Intuit Inc. (NASDAQ:INTU), a $19 billion market cap software company, offers business and financial management products for a variety of functions. It is best known for QuickBooks and TurboTax, but other products cover personal finance, payroll software, and online marketing. Year to date Intuit’s stock price is up 18%, in line with the NASDAQ index.
The company released its 10-Q for the first quarter of its fiscal year (the quarter ended in October) last month. Net revenue for the quarter was up 13%, and net losses came in considerably lower than the same period a year ago. This isn’t incredibly relevant- this is typically a soft quarter for Intuit Inc., with the majority of its earnings coming in the fiscal quarter ending in April and most of the rest coming in the fiscal quarter ending in January. It’s possible that the relatively good quarter does signal better numbers over the next several months as well, but we wouldn’t depend on that.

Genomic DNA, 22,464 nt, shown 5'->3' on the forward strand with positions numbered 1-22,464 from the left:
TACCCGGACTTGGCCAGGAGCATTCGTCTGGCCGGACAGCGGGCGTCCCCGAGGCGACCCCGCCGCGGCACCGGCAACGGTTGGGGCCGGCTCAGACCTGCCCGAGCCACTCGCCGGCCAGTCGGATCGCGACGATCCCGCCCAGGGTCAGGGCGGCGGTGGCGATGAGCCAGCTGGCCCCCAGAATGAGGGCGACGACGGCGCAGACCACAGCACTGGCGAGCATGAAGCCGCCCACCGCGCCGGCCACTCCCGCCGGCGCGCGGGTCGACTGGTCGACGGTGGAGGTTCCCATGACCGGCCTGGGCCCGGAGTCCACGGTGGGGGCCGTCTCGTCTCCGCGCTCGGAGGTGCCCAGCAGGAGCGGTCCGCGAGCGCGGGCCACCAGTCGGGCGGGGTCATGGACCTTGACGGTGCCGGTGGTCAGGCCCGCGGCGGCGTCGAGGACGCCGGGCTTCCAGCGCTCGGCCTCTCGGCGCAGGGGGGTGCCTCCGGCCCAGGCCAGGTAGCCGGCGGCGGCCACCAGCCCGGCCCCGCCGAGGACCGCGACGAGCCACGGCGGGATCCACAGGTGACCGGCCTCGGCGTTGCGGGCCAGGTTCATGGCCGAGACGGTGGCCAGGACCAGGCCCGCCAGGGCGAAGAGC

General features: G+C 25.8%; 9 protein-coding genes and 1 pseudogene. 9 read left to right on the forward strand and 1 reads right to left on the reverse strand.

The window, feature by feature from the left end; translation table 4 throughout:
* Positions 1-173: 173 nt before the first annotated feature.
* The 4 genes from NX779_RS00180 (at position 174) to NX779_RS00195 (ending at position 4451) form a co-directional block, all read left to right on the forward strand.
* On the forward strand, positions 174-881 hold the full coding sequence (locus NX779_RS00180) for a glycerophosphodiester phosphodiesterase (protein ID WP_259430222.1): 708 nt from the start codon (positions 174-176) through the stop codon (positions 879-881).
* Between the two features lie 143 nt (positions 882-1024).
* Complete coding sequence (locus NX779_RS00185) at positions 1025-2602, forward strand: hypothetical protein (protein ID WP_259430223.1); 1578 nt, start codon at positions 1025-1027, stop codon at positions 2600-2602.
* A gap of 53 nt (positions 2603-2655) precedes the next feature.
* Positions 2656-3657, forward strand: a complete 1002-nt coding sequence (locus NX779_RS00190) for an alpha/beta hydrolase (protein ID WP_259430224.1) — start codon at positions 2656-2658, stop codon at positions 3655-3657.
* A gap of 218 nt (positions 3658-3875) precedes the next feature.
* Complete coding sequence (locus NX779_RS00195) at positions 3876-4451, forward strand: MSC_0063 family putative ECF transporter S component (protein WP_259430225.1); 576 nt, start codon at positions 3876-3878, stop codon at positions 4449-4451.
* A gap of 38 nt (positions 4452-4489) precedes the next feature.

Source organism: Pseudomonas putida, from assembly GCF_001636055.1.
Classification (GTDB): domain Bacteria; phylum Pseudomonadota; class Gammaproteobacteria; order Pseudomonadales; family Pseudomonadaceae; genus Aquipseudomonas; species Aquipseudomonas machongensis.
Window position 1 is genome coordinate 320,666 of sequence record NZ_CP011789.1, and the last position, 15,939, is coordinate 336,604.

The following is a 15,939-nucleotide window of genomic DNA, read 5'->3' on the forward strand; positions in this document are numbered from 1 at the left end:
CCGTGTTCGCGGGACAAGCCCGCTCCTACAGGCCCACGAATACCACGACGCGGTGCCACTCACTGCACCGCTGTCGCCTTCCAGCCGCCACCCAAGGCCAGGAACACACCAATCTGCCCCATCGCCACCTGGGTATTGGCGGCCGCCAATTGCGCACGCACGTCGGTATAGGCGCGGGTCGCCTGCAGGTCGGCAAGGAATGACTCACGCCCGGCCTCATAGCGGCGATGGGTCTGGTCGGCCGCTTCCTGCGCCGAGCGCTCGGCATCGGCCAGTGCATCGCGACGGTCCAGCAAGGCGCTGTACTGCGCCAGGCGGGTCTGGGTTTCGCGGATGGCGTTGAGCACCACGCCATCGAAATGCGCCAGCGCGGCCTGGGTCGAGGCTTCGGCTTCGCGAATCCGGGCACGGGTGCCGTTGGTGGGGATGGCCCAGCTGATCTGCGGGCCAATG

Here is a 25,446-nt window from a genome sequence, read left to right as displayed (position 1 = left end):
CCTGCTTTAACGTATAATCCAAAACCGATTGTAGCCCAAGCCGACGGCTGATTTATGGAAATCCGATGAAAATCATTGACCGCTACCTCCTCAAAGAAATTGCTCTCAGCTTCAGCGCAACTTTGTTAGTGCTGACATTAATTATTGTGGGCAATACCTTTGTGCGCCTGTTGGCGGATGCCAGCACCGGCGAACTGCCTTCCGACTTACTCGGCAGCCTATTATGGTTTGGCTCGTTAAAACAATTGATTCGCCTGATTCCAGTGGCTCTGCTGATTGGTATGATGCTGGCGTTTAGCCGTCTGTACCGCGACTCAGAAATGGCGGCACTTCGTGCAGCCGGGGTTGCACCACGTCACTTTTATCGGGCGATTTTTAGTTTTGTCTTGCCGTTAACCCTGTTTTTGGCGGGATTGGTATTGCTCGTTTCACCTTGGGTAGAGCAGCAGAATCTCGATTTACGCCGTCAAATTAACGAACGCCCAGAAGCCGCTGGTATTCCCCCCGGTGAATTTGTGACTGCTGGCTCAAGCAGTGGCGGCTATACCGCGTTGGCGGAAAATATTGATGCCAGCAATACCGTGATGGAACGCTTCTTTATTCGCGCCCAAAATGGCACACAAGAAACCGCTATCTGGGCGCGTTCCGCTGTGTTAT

Intuit Inc. trades at 23 times trailing earnings, a valuation at which we’d want to see good growth on the bottom line. Wall Street analysts do see better numbers ahead: consensus is for $2.82 in earnings per share for the crucial April quarter, which would be a 12% increase from what the company earned in the same quarter of the last fiscal year. The year as a whole is expected to result in $3.33 in EPS, implying a current-year P/E multiple of 19; the forward P/E, based on earnings for the fiscal year ending in July 2014, is 17. It’s possible that Intuit will get to these improvements in earnings per share in part through buybacks: repurchasing activity has been somewhat limited recently, but the company has reported that a large buyback program is authorized and it did report about $560 million in cash, cash equivalents, and investments on its balance sheet. However, current assets were only slightly higher than current liabilities. We’d also expect Intuit to be less active in using its cash until it has its actual results from its peak quarter.